Causal Emergence

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Causation happens between Systems demarcated by System Boundaries, horizontally as well as vertically.

Since The world is a hierarchy of systems, the question then is on which level of the hierarchy to locate specific instances of causation.

Top-down Reductionism claims that this is always the micro-level.

According to causal emergence, however, the causation happens at the level of the hierarchy where Models have the most causal information, i.e. provide a description of Causal Structure that is most resistant against noise, most independent from implementation details, and tracking features of the system’s Environment most usefully. This is not necessarily the micro-level – it can by any level of the hierarchy.Hoel et al. (2013), Hoel (2017a, 2017b, 2017c)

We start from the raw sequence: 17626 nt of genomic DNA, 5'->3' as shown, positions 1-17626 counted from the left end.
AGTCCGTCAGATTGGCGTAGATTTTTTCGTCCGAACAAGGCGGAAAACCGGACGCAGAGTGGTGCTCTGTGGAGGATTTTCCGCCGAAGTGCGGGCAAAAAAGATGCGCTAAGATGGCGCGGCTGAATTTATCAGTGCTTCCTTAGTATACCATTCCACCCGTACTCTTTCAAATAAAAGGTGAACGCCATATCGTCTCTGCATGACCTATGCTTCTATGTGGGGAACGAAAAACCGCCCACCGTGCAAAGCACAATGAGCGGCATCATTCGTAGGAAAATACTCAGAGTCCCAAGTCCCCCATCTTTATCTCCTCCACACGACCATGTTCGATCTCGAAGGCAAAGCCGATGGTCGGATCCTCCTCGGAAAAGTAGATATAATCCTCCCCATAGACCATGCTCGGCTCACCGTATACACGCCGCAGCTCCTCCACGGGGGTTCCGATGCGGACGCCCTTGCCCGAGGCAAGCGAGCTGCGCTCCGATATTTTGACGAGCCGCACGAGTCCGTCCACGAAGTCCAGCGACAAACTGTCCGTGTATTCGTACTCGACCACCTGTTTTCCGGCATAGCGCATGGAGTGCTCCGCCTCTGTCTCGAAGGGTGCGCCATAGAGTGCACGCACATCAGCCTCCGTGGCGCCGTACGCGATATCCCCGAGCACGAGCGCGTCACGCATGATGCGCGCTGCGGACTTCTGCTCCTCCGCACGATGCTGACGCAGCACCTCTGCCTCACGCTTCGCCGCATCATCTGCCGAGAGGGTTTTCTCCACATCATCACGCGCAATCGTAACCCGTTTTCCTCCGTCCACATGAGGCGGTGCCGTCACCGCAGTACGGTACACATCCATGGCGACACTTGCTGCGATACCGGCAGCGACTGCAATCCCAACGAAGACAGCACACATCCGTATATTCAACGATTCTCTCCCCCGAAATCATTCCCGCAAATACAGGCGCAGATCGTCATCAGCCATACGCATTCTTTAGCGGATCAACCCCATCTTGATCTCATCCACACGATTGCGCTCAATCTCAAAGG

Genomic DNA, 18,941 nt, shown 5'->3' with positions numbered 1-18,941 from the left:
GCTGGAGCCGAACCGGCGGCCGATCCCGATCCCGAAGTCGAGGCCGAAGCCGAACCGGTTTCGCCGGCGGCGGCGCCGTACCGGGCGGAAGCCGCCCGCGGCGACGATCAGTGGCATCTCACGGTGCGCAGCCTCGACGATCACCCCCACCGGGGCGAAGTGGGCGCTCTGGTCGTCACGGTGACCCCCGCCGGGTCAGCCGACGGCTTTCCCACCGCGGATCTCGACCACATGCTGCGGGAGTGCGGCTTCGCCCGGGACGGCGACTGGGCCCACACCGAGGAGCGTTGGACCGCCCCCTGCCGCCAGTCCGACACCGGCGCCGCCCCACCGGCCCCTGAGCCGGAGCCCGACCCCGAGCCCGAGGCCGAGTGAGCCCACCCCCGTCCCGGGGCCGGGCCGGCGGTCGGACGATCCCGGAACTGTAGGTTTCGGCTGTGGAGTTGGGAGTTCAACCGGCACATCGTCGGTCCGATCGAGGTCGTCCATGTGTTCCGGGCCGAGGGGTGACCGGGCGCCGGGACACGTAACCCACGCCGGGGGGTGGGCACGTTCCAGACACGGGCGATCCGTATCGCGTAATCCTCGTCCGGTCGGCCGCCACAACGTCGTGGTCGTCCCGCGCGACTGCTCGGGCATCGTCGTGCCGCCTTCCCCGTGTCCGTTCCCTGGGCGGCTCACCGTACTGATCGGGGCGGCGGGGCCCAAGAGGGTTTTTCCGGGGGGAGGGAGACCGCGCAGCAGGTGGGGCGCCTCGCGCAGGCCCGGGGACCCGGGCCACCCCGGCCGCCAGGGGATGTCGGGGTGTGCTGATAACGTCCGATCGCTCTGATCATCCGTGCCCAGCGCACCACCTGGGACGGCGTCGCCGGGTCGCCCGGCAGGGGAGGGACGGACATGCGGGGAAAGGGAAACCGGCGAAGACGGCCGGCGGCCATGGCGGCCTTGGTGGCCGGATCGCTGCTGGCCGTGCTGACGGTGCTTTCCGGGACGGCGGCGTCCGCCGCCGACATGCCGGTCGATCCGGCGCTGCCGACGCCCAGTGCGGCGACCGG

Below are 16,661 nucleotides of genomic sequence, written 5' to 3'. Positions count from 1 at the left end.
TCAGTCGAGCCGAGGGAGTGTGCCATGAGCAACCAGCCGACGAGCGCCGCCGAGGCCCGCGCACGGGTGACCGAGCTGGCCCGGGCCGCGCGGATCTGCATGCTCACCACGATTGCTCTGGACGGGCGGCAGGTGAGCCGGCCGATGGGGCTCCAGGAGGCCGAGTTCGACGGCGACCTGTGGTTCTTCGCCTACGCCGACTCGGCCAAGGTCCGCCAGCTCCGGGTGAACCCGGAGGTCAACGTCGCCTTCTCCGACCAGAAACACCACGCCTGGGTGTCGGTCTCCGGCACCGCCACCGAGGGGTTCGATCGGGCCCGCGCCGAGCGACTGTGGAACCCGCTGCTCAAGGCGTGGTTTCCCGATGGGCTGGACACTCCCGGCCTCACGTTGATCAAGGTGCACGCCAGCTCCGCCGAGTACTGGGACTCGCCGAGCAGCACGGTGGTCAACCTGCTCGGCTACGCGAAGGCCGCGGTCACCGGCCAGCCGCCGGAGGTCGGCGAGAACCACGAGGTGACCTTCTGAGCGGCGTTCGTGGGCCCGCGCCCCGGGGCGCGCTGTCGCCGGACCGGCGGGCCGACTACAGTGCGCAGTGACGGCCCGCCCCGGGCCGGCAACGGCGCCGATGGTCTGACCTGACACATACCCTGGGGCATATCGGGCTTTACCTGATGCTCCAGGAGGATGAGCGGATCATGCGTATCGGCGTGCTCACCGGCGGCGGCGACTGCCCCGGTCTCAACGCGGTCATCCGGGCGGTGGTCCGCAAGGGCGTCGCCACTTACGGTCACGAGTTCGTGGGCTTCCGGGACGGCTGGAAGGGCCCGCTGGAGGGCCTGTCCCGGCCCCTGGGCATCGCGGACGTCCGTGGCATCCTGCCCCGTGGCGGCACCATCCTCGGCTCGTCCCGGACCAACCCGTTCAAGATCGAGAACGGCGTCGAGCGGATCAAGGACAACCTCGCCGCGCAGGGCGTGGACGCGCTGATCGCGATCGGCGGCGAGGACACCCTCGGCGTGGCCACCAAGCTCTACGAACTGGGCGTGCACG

The best explanation for such epistemic success is (the ontological fact) that these models track real system boundaries, i.e. describe real things.A consequence of this view is that, contra Dennett (1991) and Dewhurst (2020), the patterns tracked on the various levels of reality are entities existing in their own right, not just useful groupings of real entities (e.g. subatomic particles). Friston (2018), Hemp et al. (2019) and Ramstead et al. (2019) implicitly use causal emergence in this strong sense.

In other words, causation emerges when Systems emerge due to constraints.

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